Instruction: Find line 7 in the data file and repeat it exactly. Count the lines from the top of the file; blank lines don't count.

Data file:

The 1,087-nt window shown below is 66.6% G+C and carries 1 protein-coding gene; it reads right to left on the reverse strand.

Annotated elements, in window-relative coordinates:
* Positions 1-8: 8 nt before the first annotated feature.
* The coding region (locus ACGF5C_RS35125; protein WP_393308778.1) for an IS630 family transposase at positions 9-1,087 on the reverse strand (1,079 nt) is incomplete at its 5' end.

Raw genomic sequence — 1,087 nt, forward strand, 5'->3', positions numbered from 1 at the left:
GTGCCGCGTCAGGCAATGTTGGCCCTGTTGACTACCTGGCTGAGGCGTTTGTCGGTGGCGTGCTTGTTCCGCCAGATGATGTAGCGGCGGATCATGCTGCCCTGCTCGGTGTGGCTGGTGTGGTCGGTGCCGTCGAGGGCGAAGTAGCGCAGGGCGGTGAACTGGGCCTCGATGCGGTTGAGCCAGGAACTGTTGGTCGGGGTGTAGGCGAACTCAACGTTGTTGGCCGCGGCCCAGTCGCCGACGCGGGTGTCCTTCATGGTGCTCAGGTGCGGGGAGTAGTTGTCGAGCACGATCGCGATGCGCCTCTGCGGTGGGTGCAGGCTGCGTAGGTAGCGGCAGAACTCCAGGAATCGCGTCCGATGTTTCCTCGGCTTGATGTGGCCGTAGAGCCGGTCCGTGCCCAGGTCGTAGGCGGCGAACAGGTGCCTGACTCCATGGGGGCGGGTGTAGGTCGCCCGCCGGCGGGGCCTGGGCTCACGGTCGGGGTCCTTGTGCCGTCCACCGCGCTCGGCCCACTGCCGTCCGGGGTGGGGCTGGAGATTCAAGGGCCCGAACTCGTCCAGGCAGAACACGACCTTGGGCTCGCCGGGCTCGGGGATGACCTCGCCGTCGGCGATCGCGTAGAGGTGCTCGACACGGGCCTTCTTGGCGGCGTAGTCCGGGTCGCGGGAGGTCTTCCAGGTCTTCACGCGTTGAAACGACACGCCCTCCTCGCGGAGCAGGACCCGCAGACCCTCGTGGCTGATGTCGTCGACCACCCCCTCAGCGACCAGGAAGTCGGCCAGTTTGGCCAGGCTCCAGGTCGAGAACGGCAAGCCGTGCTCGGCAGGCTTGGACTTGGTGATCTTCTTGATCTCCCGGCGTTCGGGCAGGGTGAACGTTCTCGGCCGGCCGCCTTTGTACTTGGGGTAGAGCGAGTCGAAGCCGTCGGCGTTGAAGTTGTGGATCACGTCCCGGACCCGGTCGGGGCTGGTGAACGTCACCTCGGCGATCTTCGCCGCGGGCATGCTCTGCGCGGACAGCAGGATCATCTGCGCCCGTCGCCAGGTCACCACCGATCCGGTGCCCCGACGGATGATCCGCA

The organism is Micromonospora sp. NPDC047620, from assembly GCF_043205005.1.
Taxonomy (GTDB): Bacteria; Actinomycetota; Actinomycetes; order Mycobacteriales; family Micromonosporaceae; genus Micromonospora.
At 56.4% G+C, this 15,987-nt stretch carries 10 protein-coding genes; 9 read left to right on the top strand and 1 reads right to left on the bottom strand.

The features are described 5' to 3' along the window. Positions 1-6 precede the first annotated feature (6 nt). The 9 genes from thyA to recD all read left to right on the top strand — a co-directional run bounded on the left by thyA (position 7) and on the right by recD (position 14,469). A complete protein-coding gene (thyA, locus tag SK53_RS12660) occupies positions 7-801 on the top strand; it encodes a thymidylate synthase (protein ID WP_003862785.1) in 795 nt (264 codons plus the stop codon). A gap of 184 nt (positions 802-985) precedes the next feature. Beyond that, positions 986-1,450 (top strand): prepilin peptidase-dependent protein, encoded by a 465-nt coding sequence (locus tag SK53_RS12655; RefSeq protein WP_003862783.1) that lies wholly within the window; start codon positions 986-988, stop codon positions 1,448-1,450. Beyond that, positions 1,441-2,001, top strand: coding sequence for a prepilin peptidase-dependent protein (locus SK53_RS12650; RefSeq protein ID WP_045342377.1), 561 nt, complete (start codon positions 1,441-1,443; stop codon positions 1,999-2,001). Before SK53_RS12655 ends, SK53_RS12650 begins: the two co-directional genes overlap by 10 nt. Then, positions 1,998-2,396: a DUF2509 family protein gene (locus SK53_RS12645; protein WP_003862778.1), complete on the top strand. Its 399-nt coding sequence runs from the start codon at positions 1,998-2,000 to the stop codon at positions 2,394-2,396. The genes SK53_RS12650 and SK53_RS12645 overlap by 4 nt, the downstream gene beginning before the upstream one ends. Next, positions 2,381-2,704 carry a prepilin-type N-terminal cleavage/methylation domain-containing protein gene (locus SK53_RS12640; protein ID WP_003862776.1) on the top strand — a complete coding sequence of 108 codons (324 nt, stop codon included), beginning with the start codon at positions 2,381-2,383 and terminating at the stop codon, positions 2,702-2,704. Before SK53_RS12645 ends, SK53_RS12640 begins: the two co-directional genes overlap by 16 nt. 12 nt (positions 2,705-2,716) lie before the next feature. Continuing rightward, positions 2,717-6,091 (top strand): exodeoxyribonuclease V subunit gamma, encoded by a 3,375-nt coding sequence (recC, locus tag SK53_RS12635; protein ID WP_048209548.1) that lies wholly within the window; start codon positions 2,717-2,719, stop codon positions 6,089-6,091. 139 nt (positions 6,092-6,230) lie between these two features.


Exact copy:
The organism is Micromonospora sp. NPDC047620, from assembly GCF_043205005.1.